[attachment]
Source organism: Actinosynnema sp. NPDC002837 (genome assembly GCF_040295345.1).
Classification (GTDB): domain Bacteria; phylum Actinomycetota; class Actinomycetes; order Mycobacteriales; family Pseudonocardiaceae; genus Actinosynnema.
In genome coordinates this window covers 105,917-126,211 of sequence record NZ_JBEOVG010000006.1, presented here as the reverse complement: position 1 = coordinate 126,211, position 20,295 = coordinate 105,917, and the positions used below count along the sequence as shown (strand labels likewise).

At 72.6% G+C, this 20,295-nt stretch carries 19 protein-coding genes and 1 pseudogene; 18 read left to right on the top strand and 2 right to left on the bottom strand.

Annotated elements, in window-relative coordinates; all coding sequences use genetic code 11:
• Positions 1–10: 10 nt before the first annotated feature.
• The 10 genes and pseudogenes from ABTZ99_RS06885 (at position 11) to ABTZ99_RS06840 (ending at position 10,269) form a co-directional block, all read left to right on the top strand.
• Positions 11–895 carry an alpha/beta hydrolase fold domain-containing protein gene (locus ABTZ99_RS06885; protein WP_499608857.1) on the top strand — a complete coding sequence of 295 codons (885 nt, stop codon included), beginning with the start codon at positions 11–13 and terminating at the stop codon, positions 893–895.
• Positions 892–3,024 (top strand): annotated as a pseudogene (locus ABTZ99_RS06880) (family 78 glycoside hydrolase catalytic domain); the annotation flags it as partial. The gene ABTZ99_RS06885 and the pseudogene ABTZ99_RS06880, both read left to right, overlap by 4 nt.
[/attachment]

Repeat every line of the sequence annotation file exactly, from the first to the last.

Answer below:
Source organism: Actinosynnema sp. NPDC002837 (genome assembly GCF_040295345.1).
Classification (GTDB): domain Bacteria; phylum Actinomycetota; class Actinomycetes; order Mycobacteriales; family Pseudonocardiaceae; genus Actinosynnema.
In genome coordinates this window covers 105,917-126,211 of sequence record NZ_JBEOVG010000006.1, presented here as the reverse complement: position 1 = coordinate 126,211, position 20,295 = coordinate 105,917, and the positions used below count along the sequence as shown (strand labels likewise).

At 72.6% G+C, this 20,295-nt stretch carries 19 protein-coding genes and 1 pseudogene; 18 read left to right on the top strand and 2 right to left on the bottom strand.

Annotated elements, in window-relative coordinates; all coding sequences use genetic code 11:
• Positions 1–10: 10 nt before the first annotated feature.
• The 10 genes and pseudogenes from ABTZ99_RS06885 (at position 11) to ABTZ99_RS06840 (ending at position 10,269) form a co-directional block, all read left to right on the top strand.
• Positions 11–895 carry an alpha/beta hydrolase fold domain-containing protein gene (locus ABTZ99_RS06885; protein WP_499608857.1) on the top strand — a complete coding sequence of 295 codons (885 nt, stop codon included), beginning with the start codon at positions 11–13 and terminating at the stop codon, positions 893–895.
• Positions 892–3,024 (top strand): annotated as a pseudogene (locus ABTZ99_RS06880) (family 78 glycoside hydrolase catalytic domain); the annotation flags it as partial. The gene ABTZ99_RS06885 and the pseudogene ABTZ99_RS06880, both read left to right, overlap by 4 nt.